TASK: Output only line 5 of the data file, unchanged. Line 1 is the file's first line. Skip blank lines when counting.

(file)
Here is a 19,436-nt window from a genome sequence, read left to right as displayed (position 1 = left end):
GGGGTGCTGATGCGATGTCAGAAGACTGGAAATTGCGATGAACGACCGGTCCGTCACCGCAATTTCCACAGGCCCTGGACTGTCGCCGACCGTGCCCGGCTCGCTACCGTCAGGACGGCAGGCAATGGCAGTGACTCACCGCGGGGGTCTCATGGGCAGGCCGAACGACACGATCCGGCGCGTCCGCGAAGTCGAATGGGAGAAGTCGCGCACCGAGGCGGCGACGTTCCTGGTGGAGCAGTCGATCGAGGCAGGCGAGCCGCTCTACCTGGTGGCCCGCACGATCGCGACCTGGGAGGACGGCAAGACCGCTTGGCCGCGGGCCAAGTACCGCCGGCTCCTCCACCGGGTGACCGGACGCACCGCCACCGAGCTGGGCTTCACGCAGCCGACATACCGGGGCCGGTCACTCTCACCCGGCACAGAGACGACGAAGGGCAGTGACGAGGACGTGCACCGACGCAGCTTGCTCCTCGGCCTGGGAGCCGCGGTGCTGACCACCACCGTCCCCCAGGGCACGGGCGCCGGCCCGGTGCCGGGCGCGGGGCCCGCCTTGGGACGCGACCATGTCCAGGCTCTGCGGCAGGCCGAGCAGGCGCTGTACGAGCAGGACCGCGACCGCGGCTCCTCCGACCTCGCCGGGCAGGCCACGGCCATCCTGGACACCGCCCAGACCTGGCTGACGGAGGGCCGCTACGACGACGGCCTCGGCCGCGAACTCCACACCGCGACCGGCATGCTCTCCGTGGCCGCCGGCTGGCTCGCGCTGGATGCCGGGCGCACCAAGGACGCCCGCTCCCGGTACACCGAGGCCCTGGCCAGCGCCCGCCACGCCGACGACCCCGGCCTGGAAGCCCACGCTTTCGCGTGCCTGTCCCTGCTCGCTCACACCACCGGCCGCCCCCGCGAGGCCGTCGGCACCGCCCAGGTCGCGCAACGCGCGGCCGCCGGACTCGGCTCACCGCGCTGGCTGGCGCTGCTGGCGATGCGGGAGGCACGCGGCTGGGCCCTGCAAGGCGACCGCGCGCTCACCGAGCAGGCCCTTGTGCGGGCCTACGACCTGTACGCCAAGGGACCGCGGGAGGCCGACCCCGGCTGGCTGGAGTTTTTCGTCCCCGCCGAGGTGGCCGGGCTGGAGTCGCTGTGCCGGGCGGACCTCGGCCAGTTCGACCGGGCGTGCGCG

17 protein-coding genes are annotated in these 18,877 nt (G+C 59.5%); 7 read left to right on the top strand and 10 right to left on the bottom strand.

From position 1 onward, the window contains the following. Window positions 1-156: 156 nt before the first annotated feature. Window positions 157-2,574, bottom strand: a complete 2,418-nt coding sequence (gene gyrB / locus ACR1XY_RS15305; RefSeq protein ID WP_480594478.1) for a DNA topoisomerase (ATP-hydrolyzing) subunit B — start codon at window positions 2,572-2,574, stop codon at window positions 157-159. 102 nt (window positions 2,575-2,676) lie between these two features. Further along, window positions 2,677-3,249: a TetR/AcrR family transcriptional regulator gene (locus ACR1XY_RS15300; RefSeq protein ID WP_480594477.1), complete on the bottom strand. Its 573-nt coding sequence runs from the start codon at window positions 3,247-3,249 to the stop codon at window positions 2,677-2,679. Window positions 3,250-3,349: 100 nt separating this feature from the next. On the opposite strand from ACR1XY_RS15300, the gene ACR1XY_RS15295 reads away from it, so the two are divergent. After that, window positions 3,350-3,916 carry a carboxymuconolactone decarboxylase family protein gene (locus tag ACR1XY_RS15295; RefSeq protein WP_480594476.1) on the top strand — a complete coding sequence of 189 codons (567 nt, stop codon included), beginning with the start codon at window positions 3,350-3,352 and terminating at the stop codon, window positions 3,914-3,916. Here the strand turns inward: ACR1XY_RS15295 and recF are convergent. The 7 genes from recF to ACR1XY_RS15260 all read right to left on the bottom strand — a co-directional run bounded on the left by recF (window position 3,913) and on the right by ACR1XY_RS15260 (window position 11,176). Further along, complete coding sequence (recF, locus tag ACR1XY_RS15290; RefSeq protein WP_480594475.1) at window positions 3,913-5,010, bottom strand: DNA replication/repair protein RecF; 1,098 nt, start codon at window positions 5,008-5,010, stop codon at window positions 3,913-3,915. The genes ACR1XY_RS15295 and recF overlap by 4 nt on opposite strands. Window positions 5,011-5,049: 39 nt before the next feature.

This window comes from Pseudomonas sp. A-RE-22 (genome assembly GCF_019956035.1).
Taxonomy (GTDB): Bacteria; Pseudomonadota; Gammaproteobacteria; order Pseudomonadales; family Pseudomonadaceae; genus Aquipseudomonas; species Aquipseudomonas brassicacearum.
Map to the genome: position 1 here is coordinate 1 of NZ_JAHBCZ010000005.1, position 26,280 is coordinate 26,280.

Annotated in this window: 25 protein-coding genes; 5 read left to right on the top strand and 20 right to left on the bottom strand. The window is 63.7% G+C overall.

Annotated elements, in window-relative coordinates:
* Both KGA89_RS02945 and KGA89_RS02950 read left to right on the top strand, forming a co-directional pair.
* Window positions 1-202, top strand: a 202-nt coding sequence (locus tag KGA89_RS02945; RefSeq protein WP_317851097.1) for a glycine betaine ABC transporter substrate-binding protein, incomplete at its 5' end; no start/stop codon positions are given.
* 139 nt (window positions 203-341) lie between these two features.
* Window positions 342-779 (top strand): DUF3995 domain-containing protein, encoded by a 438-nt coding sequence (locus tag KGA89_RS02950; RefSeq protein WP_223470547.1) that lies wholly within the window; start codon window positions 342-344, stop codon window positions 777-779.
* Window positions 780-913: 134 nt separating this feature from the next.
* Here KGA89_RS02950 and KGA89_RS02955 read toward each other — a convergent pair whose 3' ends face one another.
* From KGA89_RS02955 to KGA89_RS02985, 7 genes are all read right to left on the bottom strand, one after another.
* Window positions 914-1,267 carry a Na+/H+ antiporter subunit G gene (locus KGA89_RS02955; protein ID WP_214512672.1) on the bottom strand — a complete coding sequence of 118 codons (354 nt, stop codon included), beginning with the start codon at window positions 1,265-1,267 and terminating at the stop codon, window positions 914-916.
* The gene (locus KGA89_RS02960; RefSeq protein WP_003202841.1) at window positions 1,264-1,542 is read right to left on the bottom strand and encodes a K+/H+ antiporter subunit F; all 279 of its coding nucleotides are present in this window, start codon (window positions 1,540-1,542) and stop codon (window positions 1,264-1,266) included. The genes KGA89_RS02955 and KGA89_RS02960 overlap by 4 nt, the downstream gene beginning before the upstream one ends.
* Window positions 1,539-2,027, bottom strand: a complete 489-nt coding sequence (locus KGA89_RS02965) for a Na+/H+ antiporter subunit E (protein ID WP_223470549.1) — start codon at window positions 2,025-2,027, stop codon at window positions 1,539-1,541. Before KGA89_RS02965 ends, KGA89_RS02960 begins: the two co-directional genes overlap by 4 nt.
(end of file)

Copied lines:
This window comes from Pseudomonas sp. A-RE-22 (genome assembly GCF_019956035.1).